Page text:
Thursday, May 2, 2013

Experiencing the Banality of Evil in 'Papers, Please'

Image from PopMatters
This week at PopMatters, I wrote about Papers, Please. It's a game that makes arcane bureaucracy both enjoyable and terrifying. The beta is free to download for PCs, and I highly recommend it.

It got me thinking about the difference between an "educational game" and a game that is educational. I'm starting to think of the former as more closely related to traditional flash cards. A game like Math Blaster or Carmen San Diego is upfront about its pedagogical aims: you have to know your multiplication tables and memorize your countries to succeed. Such mechanics are barely hidden under a thin narrative veneer. They're about facts and theorems, whereas a game like Papers, Please offers a more sociological lesson. More accurately it makes an argument: its systems are set up to comment on how power structures and familial obligations can influence a person's willingness to compromise their moral code. Once again Ian Bogost's thoughts on procedural rhetoric are spot on.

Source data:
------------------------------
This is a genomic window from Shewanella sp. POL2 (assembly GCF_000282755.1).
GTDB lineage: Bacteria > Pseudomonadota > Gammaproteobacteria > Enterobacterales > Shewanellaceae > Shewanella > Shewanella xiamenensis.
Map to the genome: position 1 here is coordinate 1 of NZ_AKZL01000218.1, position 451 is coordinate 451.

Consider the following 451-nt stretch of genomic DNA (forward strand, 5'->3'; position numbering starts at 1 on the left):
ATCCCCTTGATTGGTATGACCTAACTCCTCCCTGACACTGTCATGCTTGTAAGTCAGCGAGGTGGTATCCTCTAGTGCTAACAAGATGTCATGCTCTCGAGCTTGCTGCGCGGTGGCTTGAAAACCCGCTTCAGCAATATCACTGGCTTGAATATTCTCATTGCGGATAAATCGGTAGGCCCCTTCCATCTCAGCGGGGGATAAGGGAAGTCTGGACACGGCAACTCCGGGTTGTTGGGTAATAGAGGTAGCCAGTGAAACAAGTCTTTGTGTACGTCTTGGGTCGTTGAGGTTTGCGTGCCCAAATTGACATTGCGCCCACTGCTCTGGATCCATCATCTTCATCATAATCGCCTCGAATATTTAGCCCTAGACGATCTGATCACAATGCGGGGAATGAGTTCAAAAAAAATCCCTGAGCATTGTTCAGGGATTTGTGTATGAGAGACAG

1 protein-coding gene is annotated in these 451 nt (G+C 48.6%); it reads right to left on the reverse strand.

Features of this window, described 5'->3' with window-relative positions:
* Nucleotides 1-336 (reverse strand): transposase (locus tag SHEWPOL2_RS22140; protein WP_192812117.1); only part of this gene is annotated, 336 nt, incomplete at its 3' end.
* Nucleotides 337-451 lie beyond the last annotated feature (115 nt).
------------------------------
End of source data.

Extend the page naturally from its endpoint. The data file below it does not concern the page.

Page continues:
I appreciate that the game does very little is done to hide this assault on your ideal. Games like Train or even BioShock have a "gotcha" moment that takes advantage of the fact that the players have been tricked into believing or assuming certain things about the game that are later revealed to be false or misleading. The insidious nature of Papers's, Please is steadily unveiled, but the health of your family will probably prevent you from doing anything to stop it. Food and shelter aren't free after all, and are you really noble enough to sacrifice yourself and your kin to save a stranger?

Maybe you are, but then again, that assumes you're good enough at your job to turn a profit, something that gets increasingly difficult as new rules are piled upon old ones. Even if you navigate the ethical traps, you're still in danger of being buried by paperwork.

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